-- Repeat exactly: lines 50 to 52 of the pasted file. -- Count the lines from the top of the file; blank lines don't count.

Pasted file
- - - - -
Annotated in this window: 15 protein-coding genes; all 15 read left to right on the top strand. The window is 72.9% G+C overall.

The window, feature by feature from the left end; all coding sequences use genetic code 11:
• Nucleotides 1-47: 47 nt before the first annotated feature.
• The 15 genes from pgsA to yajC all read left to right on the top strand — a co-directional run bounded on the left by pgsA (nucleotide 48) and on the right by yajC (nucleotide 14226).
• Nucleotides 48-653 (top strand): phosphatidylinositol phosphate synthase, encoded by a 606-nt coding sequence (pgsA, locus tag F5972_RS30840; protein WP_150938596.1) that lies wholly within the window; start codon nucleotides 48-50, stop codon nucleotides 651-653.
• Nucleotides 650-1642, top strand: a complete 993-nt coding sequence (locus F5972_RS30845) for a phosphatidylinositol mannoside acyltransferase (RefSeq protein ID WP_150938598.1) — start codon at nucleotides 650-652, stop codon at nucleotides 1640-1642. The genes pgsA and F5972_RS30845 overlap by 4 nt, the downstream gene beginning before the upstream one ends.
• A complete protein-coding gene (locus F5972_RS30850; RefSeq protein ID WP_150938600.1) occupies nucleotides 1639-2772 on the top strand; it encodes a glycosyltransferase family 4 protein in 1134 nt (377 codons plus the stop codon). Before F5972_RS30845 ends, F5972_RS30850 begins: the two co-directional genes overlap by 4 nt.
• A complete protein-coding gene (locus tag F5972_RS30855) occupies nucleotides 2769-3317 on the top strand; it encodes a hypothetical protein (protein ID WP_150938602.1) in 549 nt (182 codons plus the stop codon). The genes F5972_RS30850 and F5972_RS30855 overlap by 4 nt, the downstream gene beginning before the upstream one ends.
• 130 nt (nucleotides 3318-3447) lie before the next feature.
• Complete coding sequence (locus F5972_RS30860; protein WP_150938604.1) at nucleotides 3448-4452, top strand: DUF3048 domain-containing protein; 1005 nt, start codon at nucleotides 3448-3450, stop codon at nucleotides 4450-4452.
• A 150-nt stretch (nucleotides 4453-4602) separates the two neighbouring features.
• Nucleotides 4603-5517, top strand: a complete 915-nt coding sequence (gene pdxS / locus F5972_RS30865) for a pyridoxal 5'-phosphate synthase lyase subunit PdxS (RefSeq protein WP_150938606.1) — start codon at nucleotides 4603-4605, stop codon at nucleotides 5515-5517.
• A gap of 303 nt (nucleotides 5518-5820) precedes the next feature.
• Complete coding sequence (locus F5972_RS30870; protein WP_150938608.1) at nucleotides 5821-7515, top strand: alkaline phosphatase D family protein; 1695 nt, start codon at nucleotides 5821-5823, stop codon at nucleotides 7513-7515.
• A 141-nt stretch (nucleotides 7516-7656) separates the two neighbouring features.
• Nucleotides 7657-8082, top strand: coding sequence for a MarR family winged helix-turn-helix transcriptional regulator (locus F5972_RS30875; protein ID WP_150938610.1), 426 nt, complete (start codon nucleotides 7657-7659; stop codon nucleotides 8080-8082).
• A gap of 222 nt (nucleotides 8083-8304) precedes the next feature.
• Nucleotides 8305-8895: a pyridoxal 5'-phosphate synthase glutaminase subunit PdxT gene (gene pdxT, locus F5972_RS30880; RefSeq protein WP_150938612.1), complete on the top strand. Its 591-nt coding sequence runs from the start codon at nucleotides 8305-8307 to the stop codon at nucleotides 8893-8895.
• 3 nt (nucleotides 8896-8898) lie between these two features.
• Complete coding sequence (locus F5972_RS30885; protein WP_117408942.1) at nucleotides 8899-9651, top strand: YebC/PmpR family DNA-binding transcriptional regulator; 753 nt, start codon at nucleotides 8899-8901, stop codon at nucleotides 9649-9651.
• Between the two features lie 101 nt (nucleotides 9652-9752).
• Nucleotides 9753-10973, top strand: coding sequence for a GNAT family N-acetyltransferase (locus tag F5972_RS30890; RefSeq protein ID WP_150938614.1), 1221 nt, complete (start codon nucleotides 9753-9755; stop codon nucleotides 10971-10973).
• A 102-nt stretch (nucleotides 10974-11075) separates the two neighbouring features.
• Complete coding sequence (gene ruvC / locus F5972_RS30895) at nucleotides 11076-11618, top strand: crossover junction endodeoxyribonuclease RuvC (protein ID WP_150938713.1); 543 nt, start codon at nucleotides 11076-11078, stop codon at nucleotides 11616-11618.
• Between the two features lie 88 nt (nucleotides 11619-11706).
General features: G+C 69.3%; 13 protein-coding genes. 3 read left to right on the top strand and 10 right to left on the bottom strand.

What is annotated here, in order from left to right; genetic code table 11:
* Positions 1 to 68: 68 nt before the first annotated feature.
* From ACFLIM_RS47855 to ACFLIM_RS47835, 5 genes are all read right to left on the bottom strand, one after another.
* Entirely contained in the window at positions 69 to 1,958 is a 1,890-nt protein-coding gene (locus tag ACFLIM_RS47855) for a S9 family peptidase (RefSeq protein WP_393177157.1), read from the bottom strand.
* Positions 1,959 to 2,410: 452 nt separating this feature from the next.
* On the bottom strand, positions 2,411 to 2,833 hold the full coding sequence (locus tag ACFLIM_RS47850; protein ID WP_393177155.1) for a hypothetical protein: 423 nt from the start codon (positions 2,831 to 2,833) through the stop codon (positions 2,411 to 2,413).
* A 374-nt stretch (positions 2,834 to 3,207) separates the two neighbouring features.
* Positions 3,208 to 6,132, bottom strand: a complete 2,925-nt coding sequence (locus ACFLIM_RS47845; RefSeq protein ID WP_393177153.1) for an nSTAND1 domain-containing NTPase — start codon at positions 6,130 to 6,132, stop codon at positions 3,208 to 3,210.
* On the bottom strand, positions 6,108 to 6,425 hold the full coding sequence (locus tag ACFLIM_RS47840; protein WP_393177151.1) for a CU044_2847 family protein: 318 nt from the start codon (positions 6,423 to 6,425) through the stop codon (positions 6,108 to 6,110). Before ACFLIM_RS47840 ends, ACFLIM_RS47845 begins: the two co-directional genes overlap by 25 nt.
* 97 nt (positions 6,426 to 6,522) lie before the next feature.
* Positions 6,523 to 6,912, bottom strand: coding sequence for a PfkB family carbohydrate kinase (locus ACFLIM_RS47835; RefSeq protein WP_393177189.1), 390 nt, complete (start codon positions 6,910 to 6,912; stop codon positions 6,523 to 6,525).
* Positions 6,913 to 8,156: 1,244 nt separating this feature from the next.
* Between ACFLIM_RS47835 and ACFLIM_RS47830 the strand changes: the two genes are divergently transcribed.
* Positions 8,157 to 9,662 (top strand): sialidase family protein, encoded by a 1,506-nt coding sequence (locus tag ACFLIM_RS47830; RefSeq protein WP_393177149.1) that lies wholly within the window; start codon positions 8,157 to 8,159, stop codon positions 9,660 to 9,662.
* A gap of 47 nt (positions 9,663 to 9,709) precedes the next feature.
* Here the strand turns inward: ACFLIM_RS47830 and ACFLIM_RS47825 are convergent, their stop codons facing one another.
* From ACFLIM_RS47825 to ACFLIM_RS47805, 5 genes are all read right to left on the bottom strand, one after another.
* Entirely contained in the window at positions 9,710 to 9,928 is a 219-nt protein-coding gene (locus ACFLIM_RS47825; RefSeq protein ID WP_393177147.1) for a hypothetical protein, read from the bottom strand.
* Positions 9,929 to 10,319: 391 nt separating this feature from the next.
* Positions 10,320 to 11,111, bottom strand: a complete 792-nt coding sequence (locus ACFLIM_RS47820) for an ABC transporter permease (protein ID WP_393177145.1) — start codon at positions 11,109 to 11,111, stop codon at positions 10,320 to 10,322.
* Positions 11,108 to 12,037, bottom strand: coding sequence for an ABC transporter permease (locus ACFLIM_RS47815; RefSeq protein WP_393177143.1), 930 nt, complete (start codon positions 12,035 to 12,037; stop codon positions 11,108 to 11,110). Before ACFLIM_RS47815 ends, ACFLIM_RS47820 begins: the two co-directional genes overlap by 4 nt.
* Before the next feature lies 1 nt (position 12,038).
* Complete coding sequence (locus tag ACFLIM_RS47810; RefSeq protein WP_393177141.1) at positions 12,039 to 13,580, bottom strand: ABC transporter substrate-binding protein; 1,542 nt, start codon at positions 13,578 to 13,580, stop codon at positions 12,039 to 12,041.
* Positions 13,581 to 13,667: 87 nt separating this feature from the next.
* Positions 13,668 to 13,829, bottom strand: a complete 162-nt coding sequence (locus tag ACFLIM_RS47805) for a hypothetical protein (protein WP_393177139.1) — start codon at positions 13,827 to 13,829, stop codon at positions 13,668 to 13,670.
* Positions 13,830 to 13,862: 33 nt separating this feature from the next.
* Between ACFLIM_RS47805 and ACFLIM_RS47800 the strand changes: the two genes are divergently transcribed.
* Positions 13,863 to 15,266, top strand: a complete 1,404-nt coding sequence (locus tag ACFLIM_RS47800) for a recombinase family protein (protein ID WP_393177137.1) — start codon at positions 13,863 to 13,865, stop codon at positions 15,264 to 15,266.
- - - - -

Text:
* Positions 13,581 to 13,667: 87 nt separating this feature from the next.
* Positions 13,668 to 13,829, bottom strand: a complete 162-nt coding sequence (locus tag ACFLIM_RS47805) for a hypothetical protein (protein WP_393177139.1) — start codon at positions 13,827 to 13,829, stop codon at positions 13,668 to 13,670.
* Positions 13,830 to 13,862: 33 nt separating this feature from the next.